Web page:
On Stewardship and the Orthodox Life - Part 53: Stewards and the Poor III

“For you always have the poor with you, and whenever you will, you can do good to them…” (Mark 14:7 RSV)

In some far Eastern cultures, the lowest poor of society are called “untouchables.” They are the lowest of the orders of society. The system that calls such lowly poor “untouchable” is often called the “caste” system. If one is an “untouchable” one is in the lowest “caste” – hence comes our English word “outcast.”

Our Creator did not create human beings with any distinction of rank. In God’s sight, human beings are simply human beings. All are striving to become once again as God created them – in full union with God, walking with God in His garden at the cool of the day. In the day of final judgment, God will not look at rank, caste, riches, or poverty. God will judge by what each person is in purity and in love for His Son whom he sent for the salvation of the world.

In our Lord’s first sermon in Nazareth, He proclaimed, quoting Isaiah: “The Spirit of the Lord is upon me, because he has anointed me to preach good news to the poor” (Luke 4:18 RSV). That good news (“gospel”) that is preached to the neglected and those abandoned by the world is that in Christ they have been raised up to become sons and daughters of the Most High.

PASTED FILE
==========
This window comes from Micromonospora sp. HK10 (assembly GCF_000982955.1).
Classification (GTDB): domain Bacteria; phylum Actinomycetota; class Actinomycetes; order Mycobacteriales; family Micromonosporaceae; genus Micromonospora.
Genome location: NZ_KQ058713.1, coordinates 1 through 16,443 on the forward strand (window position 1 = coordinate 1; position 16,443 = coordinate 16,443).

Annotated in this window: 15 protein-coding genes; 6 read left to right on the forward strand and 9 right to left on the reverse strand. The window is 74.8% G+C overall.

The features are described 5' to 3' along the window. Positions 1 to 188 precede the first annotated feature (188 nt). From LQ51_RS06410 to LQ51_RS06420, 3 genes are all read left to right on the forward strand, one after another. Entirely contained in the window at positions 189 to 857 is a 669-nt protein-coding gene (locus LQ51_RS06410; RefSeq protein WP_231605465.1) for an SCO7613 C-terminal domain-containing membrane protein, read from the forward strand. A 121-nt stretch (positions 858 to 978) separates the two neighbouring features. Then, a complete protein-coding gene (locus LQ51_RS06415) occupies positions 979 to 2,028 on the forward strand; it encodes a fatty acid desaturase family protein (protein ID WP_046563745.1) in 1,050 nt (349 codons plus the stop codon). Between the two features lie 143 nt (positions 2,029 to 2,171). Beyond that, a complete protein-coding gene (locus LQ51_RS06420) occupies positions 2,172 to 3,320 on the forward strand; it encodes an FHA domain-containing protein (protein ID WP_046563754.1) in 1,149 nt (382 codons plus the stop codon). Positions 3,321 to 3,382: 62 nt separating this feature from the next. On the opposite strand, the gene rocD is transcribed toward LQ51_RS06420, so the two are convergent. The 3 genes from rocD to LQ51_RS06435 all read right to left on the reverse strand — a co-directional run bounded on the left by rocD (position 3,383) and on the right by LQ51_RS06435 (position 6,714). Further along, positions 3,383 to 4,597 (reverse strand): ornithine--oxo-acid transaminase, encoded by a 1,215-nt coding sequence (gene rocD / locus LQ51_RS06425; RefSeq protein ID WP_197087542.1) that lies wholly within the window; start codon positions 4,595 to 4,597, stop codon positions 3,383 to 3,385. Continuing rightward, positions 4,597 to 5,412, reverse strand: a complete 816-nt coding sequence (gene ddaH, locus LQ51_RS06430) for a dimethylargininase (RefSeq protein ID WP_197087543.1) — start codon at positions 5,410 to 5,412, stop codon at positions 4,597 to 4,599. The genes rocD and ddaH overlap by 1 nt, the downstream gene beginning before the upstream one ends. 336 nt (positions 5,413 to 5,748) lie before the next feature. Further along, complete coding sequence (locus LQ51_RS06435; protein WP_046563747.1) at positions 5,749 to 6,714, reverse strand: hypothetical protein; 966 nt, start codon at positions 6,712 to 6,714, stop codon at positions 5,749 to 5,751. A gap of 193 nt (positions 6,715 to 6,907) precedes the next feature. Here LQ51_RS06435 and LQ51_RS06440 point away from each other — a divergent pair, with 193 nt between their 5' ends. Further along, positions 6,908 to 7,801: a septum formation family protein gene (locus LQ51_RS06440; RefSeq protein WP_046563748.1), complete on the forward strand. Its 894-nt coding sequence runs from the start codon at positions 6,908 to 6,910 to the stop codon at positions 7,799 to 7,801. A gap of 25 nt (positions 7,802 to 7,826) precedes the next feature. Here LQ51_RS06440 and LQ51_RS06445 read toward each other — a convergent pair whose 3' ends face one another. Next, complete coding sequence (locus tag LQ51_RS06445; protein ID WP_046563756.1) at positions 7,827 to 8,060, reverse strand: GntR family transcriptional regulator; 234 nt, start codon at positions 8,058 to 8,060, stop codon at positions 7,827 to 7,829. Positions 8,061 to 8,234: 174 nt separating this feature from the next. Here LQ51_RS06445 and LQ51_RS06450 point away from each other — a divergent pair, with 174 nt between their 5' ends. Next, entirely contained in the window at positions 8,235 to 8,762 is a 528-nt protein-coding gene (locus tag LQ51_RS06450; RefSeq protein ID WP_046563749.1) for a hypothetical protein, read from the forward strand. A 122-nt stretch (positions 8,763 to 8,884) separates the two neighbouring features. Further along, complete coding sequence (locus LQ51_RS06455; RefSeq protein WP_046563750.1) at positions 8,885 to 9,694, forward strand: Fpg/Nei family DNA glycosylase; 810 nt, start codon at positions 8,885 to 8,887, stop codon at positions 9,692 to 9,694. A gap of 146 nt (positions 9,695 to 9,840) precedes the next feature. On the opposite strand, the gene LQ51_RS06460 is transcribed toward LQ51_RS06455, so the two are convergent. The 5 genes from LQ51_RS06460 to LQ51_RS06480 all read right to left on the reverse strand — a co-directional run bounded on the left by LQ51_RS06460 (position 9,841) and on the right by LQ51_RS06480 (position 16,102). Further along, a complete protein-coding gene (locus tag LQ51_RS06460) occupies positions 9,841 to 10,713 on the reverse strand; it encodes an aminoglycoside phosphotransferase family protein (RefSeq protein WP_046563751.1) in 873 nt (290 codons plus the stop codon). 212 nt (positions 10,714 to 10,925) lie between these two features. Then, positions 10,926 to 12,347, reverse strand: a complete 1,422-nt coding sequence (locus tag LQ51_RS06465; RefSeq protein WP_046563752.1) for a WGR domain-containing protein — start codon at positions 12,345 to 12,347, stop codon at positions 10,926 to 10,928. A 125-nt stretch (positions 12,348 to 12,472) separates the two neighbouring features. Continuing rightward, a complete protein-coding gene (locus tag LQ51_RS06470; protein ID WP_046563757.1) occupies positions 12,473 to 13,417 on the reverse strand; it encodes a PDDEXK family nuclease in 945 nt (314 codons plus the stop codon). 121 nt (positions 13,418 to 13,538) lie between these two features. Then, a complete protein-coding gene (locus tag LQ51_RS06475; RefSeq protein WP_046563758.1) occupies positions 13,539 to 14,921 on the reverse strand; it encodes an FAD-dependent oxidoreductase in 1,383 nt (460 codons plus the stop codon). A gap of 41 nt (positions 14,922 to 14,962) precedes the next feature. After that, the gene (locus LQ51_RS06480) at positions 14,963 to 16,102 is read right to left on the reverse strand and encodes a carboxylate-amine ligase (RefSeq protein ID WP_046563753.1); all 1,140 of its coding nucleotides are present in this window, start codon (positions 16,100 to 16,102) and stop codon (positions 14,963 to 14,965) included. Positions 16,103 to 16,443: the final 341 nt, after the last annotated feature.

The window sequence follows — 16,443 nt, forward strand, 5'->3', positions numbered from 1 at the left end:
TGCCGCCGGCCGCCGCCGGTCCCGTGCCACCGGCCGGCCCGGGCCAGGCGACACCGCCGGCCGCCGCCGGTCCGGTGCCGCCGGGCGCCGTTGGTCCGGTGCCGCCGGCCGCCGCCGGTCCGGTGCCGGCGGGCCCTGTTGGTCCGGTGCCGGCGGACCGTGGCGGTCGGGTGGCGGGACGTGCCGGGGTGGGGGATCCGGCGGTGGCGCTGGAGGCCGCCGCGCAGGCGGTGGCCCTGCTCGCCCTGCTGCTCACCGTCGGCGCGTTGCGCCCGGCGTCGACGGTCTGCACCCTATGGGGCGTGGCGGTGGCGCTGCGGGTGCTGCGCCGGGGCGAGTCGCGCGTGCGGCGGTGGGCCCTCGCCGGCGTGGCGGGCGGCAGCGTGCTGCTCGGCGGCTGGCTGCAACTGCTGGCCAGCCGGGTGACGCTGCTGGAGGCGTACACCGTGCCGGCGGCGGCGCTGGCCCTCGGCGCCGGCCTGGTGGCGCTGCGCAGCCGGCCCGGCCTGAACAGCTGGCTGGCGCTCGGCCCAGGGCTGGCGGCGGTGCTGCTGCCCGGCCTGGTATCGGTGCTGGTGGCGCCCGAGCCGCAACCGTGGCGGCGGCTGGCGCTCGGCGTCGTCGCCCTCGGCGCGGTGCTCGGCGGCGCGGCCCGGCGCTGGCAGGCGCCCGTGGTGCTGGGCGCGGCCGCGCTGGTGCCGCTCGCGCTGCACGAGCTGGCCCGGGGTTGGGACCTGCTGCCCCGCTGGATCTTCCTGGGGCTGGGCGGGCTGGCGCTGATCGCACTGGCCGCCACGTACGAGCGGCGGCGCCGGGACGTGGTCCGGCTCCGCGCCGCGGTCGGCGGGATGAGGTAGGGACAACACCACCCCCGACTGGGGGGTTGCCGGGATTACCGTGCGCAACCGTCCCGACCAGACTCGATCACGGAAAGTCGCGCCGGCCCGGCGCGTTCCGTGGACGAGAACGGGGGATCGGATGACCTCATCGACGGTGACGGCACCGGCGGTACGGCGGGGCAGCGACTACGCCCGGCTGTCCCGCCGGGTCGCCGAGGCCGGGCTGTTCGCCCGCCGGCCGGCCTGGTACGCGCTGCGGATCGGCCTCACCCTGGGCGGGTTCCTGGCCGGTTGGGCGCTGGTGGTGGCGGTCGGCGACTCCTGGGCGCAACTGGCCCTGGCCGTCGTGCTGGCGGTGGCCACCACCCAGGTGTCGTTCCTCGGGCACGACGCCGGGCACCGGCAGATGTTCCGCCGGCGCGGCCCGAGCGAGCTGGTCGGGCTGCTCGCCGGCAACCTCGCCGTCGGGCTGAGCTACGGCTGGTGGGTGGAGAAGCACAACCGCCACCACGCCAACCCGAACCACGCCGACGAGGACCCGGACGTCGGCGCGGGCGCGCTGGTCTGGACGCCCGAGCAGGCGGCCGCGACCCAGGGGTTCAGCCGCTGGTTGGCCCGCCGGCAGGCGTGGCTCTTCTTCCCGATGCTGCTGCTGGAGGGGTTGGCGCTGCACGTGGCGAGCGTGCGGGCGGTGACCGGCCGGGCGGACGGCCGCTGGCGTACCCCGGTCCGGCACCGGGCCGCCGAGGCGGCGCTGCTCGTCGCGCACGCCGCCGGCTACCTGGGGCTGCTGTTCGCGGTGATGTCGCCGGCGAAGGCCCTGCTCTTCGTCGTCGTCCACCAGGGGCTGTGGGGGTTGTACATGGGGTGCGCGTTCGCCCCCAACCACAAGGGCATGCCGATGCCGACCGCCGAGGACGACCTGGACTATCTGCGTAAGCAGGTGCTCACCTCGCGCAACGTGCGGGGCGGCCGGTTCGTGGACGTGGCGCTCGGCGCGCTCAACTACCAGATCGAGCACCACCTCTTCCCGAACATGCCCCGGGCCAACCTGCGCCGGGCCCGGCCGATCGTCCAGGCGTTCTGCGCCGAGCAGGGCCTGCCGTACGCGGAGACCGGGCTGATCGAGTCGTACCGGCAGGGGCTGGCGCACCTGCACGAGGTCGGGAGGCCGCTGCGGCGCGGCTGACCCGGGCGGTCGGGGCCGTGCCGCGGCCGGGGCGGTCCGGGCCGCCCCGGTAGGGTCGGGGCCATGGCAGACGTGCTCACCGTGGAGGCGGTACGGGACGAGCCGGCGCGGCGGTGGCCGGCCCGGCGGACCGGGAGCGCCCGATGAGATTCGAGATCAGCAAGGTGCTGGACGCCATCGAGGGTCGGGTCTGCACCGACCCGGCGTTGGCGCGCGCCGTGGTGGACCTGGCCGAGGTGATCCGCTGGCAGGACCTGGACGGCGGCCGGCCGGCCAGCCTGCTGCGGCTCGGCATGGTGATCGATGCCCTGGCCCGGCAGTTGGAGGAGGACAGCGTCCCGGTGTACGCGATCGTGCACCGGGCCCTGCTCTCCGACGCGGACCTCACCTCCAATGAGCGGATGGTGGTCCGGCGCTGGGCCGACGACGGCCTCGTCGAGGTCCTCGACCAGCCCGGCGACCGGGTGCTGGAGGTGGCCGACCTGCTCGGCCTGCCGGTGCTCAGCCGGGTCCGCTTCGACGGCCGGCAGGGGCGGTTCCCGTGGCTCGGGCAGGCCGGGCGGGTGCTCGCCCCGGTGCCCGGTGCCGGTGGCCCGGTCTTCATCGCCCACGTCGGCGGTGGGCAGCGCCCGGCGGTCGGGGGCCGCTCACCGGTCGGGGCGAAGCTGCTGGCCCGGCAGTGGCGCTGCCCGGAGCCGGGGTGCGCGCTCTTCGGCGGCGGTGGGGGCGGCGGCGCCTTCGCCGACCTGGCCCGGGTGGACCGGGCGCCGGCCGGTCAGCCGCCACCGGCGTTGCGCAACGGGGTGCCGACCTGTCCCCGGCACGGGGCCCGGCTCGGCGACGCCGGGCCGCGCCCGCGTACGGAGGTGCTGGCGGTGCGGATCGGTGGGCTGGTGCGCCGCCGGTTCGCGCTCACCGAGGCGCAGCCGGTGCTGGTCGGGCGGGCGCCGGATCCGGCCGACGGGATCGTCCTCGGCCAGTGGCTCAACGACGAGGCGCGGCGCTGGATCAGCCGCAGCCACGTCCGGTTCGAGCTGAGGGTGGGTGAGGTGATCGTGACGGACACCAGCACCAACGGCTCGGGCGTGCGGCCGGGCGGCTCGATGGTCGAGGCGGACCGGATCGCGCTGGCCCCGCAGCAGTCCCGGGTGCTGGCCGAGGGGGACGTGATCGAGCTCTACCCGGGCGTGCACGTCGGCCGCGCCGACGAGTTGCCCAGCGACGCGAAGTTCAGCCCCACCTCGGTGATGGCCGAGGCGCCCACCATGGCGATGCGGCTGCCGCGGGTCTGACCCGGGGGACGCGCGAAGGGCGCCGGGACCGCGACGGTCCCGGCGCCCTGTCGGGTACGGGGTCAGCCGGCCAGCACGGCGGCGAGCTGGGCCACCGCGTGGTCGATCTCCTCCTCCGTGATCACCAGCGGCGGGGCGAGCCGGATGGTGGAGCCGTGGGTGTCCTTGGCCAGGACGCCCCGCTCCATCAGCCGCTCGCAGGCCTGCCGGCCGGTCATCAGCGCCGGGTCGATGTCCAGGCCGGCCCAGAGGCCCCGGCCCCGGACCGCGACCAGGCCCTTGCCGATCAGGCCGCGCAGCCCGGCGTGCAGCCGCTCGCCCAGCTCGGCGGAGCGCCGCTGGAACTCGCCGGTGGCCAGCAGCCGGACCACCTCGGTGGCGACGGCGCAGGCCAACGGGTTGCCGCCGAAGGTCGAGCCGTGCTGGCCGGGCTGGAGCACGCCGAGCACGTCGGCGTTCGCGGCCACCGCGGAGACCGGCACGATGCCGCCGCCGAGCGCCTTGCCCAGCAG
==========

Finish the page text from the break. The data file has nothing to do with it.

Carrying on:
And it is likely the poor will be the first to inherit the kingdom, along with those who are poor “in spirit” (the Beatitudes). For the poor and those who are poor in spirit are those who put no stock in earthly treasures. They know that attachment to the “mammon” (the riches) of this world is like a great weight attached to the body. This weight does not allow any movement in any direction.

Good stewards are those who recognize that mammon, riches, have a place in our world. What place? Jesus told us clearly: “The kingdom of heaven is like a merchant in search of fine pearls, who, on finding one pearl of great value, went and sold all that he had and bought it” (Matthew 14:45-46 RSV). Stewards are merchants, constantly searching for the pearl of great value. Stewards are merchants who, having found that pearl, are willing to give up virtually all of their riches to have that pearl. Stewards put their faith, their hope in that pearl. Stewards put their entire lives and the riches that come with that life into the service of Christ, the pearl of great value.

“For you always have the poor with you, and whenever you will, you can do good to them…”

This weekly series of brief thoughts on stewardship and Orthodox life is brought to you by your Diocesan Stewardship Commission.

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